Tuesday, August 29, 2006
Mary Shelley Born, August 30, 1797
Mary Wollstonecraft, known to the world as Mary Shelley was born August 30th, 1797 to William Godwin, a leading reformer and radical philosopher & Mary Wollstonecraft, the author of A Vindication of the Rights of Woman. When Mary was 16, she met the 21-year-old married poet, Percy Shelley, a close friend of her father’s. During an estrangement from Harriet, his wife, the young poet and Mary Wollstonecraft fell in love and within a few months, they were expecting a child. The couple ran off to Europe along with Mary’s stepsister Claire Clairmont. The couple’s aimless wandering is described in Mary’s first book, History of a Six Weeks' Tour.
Mary & Percy finally married in late 1816, after Percy's wife Harriet committed suicide. By 1818 the Shelleys had buried three infants and it was not until the birth of their son Percy Florence in 1819 that they had a child who lived to adulthood. Tragedy was a constant theme that occurred throughout the Shelleys marriage. The loss of their infant children and a terrible miscarriage by the time Mary was 23 weighed heavily on her and re-enforced the belief that she had failed her husband, who drowned in 1822.
While traveling Europe before their marriage, Mary’s stepsister Claire met and had a brief affair with Lord Byron which resulted in a daughter, Allegra. At Byron’s insistence, the child was removed from Clairmont and sent to an Italian convent to be raised a Catholic. Allegra died at the tender age of five from an infectious fever. The decisions taken regarding the child ultimately destroyed the close-knit friendship that existed between the Shelleys & Lord Byron. But before this came to pass, the three were frequent companions. It was during one of their visits that the genesis of Mary Shelley’s most popular story, Frankenstein, was born. During the summer of 1816 while Percy, Mary, Byron and Byron's personal physician, John Polidori, were traveling near Lake Geneva, Switzerland a challenge was issued by Lord Byron to create the scariest story possible. Mary conceived the idea for Frankenstein after a nightmare which she saw "the pale student of unhallowed arts kneeling beside the thing he had put together." Interestingly enough, Byron managed to write just a fragment based on the vampire legends he heard while travelling the Balkans. Polidori finished the tale, which led to the creation of the romantic vampire literary genre that is so familiar to us today. Thus, the Frankenstein and vampire themes were created from that single challenge among friends. One must wonder if the world would know of them without Lord Byron's desire to travel around Europe.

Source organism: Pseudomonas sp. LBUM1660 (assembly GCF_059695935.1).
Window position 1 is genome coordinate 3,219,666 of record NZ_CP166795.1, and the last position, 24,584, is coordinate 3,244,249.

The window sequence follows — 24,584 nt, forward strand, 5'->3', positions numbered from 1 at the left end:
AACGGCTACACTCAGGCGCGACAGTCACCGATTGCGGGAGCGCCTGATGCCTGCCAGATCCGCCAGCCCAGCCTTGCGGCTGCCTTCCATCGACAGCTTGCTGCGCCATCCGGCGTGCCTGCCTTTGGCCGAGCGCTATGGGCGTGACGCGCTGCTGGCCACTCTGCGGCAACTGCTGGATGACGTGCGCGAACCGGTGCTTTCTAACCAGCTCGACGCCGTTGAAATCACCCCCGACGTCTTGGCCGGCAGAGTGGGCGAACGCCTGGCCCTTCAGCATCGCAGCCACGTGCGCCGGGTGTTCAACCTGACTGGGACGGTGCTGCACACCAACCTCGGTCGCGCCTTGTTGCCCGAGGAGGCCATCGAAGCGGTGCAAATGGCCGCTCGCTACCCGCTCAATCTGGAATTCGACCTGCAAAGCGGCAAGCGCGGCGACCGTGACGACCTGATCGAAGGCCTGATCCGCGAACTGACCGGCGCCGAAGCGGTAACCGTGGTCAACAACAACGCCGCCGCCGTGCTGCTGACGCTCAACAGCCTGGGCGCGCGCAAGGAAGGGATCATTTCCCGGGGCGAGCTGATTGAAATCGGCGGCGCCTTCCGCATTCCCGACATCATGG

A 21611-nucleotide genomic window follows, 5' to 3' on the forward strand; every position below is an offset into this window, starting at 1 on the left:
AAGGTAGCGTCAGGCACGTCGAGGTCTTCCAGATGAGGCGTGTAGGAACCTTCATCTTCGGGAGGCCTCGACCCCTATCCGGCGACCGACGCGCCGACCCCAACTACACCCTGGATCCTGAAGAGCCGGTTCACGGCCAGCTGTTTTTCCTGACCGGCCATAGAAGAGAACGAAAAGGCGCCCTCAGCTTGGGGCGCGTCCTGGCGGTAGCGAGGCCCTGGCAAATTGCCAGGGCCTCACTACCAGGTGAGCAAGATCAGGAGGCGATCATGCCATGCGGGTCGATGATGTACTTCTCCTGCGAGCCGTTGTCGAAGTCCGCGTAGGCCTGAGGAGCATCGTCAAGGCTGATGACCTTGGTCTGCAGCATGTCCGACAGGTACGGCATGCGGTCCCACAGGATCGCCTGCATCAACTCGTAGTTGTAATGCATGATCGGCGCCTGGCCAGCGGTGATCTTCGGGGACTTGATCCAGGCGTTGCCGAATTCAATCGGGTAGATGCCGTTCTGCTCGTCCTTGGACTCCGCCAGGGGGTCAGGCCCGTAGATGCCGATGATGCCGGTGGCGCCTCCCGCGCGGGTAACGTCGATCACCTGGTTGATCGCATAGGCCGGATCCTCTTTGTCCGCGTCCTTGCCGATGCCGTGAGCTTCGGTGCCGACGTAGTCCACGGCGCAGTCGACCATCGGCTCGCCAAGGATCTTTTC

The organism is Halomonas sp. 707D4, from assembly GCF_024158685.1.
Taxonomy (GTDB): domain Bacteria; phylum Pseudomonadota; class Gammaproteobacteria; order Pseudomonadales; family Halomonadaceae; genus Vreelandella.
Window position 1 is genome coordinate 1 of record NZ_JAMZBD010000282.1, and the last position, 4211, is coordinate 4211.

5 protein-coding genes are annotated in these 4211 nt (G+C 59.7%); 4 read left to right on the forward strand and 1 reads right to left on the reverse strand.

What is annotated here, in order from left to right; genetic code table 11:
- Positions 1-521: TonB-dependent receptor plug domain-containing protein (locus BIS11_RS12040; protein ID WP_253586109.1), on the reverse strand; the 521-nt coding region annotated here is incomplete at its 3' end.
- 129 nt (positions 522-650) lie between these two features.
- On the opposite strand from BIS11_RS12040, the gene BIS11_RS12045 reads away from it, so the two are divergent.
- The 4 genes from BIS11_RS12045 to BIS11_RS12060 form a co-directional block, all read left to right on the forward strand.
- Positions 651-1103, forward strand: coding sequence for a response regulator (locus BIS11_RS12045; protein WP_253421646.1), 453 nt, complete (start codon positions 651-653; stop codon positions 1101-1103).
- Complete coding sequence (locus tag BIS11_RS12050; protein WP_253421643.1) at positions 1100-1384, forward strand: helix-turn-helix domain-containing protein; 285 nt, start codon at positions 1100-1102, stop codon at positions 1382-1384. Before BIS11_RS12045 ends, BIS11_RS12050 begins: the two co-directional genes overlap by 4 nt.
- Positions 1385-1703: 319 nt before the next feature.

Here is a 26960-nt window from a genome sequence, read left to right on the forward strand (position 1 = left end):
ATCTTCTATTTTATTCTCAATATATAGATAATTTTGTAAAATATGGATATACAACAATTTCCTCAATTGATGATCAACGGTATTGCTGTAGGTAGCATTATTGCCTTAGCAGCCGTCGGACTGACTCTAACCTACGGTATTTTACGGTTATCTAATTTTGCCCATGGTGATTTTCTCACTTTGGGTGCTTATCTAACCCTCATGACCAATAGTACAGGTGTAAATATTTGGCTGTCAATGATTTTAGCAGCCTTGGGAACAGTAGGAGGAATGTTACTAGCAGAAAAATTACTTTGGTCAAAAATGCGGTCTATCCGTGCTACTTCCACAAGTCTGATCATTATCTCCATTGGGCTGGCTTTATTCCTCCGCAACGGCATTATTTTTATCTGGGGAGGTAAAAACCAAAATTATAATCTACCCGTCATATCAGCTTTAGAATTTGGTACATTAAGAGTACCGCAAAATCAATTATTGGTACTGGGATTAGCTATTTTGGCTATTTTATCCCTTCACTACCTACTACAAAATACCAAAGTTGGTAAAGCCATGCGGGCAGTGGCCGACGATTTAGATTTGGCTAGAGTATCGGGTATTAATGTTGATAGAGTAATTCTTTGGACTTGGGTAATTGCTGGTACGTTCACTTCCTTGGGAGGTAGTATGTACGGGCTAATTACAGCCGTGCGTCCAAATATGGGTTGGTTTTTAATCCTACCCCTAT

During Mary’s widowhood, she craved social acceptance and even though she retained her liberal principles, tried hard to adapt to more conventional standards in her writings to further distance herself from what was viewed as the scandelous careers of her mother, father & husband. But time was not on her side. Mary Wollstonecraft Shelley died from brain cancer on Febuary 1, 1851 at the age of 53 in London. The following exceprt is from her journal dated October 21st, 1838 and helps to illustrate her troubled feelings over having been raised by and married to people who were considered "controversial" in their day.
“In the first place, with regard to “the good cause”-the cause of the advancement of freedom and knowledge, of the rights of women, etc.-I am not a person of opinions…Some have a passion for reforming the world; others do not cling to particular opinions. That my parents and Shelley were of the former class, makes me respect it…For myself, I earnestly desire the good and enlightenment of my fellow creatures, and see all, in the present course, tending to the same, and rejoice; but I am not for violent extremes, which only brings on an injurious reaction…
To hand back, as I do, brings a penalty. I was nursed and fed with a love of glory. To be something great and good was the precept given me by my father; Shelley reiterated it…But Shelley died, and I was alone…My total friendlessness, my horror of pushing, and inability to put myself forward unless led, cherished and supported-all this has sunk me in a state of loneliness no other human being ever before, I believed endured…"